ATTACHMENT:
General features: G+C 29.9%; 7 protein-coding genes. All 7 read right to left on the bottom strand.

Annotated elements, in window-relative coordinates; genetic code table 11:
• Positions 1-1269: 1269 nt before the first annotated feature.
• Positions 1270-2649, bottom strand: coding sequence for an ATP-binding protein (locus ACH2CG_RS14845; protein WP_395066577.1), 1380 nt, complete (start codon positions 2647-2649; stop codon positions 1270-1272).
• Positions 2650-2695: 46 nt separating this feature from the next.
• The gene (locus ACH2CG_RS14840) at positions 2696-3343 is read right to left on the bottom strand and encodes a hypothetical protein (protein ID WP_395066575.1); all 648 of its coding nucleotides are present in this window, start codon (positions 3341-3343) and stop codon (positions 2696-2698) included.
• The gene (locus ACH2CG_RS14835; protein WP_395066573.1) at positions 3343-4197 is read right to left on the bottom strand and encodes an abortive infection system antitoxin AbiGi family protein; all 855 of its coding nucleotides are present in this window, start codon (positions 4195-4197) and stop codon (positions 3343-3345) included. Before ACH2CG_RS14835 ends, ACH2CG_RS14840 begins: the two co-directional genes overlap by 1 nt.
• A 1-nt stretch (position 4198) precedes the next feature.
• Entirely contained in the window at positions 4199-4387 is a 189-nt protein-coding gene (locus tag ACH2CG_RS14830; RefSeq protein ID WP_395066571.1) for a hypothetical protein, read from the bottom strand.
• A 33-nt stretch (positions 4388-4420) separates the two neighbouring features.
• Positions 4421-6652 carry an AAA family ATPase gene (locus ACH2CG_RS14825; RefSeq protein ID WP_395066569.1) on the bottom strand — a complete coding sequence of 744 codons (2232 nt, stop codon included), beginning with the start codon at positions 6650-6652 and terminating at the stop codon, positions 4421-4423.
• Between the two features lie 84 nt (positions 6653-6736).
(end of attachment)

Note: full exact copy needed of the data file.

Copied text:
General features: G+C 29.9%; 7 protein-coding genes. All 7 read right to left on the bottom strand.

Annotated elements, in window-relative coordinates; genetic code table 11:
• Positions 1-1269: 1269 nt before the first annotated feature.
• Positions 1270-2649, bottom strand: coding sequence for an ATP-binding protein (locus ACH2CG_RS14845; protein WP_395066577.1), 1380 nt, complete (start codon positions 2647-2649; stop codon positions 1270-1272).
• Positions 2650-2695: 46 nt separating this feature from the next.
• The gene (locus ACH2CG_RS14840) at positions 2696-3343 is read right to left on the bottom strand and encodes a hypothetical protein (protein ID WP_395066575.1); all 648 of its coding nucleotides are present in this window, start codon (positions 3341-3343) and stop codon (positions 2696-2698) included.
• The gene (locus ACH2CG_RS14835; protein WP_395066573.1) at positions 3343-4197 is read right to left on the bottom strand and encodes an abortive infection system antitoxin AbiGi family protein; all 855 of its coding nucleotides are present in this window, start codon (positions 4195-4197) and stop codon (positions 3343-3345) included. Before ACH2CG_RS14835 ends, ACH2CG_RS14840 begins: the two co-directional genes overlap by 1 nt.
• A 1-nt stretch (position 4198) precedes the next feature.
• Entirely contained in the window at positions 4199-4387 is a 189-nt protein-coding gene (locus tag ACH2CG_RS14830; RefSeq protein ID WP_395066571.1) for a hypothetical protein, read from the bottom strand.
• A 33-nt stretch (positions 4388-4420) separates the two neighbouring features.
• Positions 4421-6652 carry an AAA family ATPase gene (locus ACH2CG_RS14825; RefSeq protein ID WP_395066569.1) on the bottom strand — a complete coding sequence of 744 codons (2232 nt, stop codon included), beginning with the start codon at positions 6650-6652 and terminating at the stop codon, positions 4421-4423.
• Between the two features lie 84 nt (positions 6653-6736).